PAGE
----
Book review: The Swordfish And The Star by Gavin Knight

We are surely living through a golden age for literary non-fiction, spearheaded by (but by no means restricted to) the much-hyped 'new nature writing'.

Author Gavin Knight

The Swordfish And The Star by Gavin Knight | Chatto & Windus, £16.99

But as is often the case with golden ages, where the true masters of the form lead, hordes of imitators tend to follow, and a sort of standard formula emerges. Master prose stylists like Robert Macfarlane and Geoff Dyer have developed highly distinctive voices, but much of the rest of the work in this burgeoning genre – yes, even some of the best of it – seems to speak in the same, largely interchangeable voice: polite, middle-class, eloquent yet never over-showy, endlessly self-deprecating where one occasionally feels it necessary to mention one’s own exploits. All of which makes Gavin Knight’s new book a hugely refreshing dunk in the ocean.

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Knight’s debut, Hood Rat, was an exploration of UK gun and gang crime, and he researched it by spending two years with criminals and police officers in various British cities. He has taken a similarly immersive approach to The Swordfish And The Star, conducting extensive interviews with the fishermen and their families living on the Penwith Peninsula – “Cornwall’s most dangerous stretch of coast”, according to the book’s subtitle. As with Hood Rat, Knight once again eschews the standard formula for writing early 21st century literary non-fiction, and instead absorbs the distinctive speech patterns of his protagonists into his own writing, to the extent that the line between reported speech and narrative voice is frequently blurred beyond recognition.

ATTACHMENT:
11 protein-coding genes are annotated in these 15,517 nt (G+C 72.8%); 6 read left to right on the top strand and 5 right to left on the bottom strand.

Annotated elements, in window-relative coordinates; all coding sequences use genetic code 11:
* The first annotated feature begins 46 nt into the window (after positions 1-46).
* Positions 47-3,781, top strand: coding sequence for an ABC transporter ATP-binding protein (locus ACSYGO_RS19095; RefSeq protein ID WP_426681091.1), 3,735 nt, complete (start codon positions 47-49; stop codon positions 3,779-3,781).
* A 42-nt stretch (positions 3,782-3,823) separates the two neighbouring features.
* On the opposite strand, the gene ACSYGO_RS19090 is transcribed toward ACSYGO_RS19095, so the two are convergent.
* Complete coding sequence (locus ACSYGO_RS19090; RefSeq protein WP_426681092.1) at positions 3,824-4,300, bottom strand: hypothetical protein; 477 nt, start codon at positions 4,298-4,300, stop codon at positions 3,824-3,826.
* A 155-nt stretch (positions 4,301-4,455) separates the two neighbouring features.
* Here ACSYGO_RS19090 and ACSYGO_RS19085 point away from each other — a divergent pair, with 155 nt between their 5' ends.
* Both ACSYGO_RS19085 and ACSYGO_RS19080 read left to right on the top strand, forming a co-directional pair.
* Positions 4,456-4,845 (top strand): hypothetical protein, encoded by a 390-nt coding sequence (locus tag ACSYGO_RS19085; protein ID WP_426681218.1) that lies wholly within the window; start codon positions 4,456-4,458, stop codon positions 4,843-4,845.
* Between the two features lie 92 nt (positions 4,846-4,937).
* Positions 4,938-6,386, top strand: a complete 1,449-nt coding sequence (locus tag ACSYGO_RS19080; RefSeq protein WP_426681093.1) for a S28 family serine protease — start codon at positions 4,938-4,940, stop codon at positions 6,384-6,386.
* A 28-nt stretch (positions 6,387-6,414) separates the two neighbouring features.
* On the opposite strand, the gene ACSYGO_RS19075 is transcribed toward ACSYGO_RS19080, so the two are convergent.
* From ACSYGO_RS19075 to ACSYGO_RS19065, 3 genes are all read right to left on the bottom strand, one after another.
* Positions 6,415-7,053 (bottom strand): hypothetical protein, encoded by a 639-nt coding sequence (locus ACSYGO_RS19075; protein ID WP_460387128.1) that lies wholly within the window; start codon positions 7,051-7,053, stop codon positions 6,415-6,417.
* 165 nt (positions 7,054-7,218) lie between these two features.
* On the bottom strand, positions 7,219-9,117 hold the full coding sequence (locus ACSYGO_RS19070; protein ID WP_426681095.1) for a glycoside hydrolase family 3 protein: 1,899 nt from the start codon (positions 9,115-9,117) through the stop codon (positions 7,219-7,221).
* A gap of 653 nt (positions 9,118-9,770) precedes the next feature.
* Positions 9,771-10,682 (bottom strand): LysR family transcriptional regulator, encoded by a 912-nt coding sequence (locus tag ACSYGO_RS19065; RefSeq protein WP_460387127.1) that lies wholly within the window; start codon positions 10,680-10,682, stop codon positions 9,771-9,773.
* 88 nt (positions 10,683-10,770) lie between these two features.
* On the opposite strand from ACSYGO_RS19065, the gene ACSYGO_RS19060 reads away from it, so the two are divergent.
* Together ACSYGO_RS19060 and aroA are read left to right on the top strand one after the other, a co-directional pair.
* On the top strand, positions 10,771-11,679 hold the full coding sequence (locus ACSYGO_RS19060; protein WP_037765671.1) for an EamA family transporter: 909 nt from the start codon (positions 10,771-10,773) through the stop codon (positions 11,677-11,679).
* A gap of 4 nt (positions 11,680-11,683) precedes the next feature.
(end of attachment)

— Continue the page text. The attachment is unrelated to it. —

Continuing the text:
This works best when he is telling the tales of the fishermen themselves – particularly Martin “Nutty Noah” Ellis, who helped kickstart the market for Cornish sardines in the 1990s through his experiments with an old-fashioned fishing technique known as ring netting, but eventually retired in 2004, £96,000 in debt, while others cashed in.

It is less effective – and the book as a whole starts to lose its way – when Knight moves on to look at the artistic community around St Ives and the success of the Spider Eye animation company in St Just. Apart from anything else, the fishermen have far better stories. There are problems, too, when Knight adopts colloquial generalisations like “The locals are all on minimum wage” (what, every single one of them?)

For pushing at the boundaries of what non-fiction writing can achieve, however, and unearthing some fascinating social history to boot, Knight is to be applauded.